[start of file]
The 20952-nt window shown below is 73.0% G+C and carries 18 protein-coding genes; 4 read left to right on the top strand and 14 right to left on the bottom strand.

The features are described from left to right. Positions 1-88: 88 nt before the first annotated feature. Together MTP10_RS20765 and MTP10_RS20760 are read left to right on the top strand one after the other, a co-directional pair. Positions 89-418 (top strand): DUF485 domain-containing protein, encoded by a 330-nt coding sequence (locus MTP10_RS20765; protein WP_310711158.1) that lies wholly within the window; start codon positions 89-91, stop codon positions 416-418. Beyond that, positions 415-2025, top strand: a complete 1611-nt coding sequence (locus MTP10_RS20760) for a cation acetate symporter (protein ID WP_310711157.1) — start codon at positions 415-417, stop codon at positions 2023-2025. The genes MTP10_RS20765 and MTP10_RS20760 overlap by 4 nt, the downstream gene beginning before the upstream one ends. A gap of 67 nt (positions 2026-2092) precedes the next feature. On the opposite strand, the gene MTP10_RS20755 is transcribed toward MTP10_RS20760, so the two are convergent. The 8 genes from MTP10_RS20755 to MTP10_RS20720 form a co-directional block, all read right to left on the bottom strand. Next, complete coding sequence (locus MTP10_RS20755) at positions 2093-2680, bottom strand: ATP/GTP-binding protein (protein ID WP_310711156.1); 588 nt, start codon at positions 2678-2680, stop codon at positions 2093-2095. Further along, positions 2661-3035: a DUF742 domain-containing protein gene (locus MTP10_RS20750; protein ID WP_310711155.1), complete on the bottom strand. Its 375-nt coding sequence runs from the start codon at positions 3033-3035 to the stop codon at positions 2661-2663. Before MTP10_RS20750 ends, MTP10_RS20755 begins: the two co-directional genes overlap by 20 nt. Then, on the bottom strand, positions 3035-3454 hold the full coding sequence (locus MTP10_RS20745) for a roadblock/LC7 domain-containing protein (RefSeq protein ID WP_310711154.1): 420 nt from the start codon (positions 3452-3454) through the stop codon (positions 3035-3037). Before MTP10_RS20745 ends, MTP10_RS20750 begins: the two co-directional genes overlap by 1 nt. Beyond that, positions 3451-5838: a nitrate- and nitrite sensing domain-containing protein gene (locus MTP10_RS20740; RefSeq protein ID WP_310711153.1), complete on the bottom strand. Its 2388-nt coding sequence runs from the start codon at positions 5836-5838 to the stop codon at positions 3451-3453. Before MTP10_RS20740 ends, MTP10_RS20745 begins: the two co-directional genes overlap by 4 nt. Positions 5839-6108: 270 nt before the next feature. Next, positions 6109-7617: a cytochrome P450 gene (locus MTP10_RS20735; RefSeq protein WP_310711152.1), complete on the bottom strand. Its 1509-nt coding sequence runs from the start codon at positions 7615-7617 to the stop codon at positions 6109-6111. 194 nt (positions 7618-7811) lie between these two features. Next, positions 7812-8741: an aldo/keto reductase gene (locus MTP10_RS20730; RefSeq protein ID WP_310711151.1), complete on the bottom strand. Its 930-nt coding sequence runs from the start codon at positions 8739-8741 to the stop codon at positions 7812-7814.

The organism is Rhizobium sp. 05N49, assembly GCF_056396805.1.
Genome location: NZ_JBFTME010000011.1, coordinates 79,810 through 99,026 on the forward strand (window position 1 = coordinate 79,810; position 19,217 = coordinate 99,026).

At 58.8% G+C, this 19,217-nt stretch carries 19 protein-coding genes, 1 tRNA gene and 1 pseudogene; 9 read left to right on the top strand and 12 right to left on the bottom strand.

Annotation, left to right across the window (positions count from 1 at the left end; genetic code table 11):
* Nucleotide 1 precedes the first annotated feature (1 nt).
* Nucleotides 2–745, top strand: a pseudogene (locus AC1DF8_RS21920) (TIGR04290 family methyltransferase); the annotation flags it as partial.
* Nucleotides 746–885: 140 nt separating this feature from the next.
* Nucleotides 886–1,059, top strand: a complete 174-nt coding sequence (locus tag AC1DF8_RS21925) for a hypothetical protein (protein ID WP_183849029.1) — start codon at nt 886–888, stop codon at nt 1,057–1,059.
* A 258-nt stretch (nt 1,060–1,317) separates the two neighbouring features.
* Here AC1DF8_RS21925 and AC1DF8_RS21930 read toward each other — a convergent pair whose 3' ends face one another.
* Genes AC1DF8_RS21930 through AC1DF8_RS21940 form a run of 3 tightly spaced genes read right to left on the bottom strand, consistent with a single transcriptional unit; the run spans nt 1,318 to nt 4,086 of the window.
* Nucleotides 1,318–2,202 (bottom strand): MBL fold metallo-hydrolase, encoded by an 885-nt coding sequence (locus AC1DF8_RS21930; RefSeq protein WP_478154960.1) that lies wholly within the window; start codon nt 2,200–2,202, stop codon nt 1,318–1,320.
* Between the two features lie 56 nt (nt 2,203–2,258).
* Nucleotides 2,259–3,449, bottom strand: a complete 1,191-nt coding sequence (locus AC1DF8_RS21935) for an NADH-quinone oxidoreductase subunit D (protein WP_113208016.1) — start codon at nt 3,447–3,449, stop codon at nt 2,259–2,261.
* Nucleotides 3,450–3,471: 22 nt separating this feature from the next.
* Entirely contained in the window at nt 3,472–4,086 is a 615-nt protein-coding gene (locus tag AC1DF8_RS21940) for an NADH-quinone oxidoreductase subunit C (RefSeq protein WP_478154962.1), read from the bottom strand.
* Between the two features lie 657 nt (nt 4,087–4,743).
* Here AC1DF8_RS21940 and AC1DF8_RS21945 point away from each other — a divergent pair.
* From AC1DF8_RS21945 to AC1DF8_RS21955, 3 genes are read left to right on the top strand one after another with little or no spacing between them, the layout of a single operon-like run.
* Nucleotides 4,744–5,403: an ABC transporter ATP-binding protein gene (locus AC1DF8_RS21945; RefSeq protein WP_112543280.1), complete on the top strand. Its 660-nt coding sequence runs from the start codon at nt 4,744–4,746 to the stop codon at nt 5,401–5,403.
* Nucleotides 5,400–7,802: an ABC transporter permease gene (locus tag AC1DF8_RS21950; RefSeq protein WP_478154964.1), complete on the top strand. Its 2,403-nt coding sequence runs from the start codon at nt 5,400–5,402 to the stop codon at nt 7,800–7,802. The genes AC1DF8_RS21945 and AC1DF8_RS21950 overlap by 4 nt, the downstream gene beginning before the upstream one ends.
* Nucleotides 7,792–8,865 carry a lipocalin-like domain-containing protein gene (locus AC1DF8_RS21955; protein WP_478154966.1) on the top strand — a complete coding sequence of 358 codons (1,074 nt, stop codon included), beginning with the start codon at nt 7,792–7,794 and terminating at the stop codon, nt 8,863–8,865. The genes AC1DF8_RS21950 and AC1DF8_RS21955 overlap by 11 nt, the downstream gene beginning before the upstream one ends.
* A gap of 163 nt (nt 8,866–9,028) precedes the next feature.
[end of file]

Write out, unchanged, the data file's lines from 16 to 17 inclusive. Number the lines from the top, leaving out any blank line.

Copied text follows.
* Nucleotides 2,259–3,449, bottom strand: a complete 1,191-nt coding sequence (locus AC1DF8_RS21935) for an NADH-quinone oxidoreductase subunit D (protein WP_113208016.1) — start codon at nt 3,447–3,449, stop codon at nt 2,259–2,261.
* Nucleotides 3,450–3,471: 22 nt separating this feature from the next.